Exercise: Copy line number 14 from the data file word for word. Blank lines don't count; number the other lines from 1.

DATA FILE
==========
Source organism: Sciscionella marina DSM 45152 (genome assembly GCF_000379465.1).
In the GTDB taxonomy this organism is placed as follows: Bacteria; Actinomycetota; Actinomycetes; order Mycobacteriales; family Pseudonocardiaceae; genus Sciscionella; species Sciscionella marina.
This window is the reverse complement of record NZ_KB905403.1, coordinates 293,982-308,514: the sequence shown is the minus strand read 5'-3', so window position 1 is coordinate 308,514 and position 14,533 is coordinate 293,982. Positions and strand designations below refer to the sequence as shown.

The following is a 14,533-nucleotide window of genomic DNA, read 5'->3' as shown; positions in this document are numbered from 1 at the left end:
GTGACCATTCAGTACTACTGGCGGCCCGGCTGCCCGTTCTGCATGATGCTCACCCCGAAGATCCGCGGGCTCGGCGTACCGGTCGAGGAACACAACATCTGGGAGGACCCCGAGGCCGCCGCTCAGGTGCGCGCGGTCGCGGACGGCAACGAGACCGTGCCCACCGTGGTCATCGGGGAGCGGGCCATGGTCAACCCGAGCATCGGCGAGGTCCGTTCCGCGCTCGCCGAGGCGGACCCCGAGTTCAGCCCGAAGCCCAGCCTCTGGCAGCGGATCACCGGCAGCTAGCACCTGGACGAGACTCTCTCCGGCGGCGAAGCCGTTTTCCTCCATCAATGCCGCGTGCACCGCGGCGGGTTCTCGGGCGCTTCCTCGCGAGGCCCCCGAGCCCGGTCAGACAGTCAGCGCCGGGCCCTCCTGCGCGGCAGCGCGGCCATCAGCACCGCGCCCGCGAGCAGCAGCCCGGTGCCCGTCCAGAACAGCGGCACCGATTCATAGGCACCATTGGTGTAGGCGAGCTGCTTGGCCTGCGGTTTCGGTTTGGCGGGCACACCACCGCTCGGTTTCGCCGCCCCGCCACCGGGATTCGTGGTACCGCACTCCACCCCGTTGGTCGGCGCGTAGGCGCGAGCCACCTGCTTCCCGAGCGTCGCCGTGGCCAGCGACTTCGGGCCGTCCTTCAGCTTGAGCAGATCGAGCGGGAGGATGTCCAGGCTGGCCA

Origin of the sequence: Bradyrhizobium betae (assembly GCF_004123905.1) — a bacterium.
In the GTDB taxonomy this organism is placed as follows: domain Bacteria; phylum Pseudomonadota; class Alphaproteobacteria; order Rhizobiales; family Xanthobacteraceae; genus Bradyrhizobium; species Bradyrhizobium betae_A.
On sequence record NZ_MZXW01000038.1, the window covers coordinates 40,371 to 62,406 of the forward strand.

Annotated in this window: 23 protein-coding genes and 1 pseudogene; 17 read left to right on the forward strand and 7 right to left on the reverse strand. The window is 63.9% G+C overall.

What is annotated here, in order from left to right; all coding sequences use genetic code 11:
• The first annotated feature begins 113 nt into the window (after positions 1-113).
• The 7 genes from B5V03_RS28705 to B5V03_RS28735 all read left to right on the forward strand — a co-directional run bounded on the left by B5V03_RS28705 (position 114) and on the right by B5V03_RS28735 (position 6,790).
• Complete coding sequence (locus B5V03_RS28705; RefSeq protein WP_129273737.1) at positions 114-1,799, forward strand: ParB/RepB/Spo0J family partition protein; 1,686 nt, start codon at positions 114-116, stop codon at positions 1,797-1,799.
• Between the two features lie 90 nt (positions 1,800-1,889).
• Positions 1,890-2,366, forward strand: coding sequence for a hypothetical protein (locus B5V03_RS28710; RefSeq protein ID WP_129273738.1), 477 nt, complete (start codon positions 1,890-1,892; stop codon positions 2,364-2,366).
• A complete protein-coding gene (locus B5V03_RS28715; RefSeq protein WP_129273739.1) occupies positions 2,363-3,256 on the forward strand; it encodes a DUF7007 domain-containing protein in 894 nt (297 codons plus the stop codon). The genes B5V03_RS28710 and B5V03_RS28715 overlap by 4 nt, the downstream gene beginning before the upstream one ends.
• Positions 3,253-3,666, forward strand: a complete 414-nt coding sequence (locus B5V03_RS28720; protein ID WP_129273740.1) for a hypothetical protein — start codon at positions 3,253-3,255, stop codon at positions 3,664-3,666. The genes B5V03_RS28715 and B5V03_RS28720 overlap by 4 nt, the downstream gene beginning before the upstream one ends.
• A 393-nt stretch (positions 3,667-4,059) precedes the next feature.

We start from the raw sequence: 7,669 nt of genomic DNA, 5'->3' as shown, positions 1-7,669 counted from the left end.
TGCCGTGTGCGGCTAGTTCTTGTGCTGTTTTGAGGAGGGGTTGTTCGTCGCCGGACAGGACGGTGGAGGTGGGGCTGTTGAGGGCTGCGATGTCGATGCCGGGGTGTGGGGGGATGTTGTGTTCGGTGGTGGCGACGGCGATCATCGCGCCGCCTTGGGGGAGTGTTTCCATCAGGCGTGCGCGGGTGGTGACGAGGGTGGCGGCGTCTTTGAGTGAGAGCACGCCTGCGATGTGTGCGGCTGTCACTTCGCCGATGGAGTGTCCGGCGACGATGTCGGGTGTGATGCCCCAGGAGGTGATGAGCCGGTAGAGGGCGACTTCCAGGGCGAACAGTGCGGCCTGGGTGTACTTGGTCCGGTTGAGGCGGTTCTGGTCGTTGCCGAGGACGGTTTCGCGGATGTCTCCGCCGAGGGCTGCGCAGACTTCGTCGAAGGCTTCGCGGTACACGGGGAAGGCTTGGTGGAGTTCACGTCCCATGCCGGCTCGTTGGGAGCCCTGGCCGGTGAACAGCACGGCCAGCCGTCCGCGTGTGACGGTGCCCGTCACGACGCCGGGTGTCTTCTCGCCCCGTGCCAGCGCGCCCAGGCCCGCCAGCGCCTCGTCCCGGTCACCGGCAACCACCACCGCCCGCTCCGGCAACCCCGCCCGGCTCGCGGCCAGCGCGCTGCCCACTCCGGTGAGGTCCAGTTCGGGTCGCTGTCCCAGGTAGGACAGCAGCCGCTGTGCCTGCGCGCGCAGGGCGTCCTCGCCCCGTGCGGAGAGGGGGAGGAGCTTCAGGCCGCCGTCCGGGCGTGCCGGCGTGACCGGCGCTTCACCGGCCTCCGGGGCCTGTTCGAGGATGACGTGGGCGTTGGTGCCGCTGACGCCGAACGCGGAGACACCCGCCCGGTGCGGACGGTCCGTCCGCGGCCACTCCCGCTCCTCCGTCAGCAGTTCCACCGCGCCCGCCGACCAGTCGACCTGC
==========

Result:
• Between the two features lie 90 nt (positions 1,800-1,889).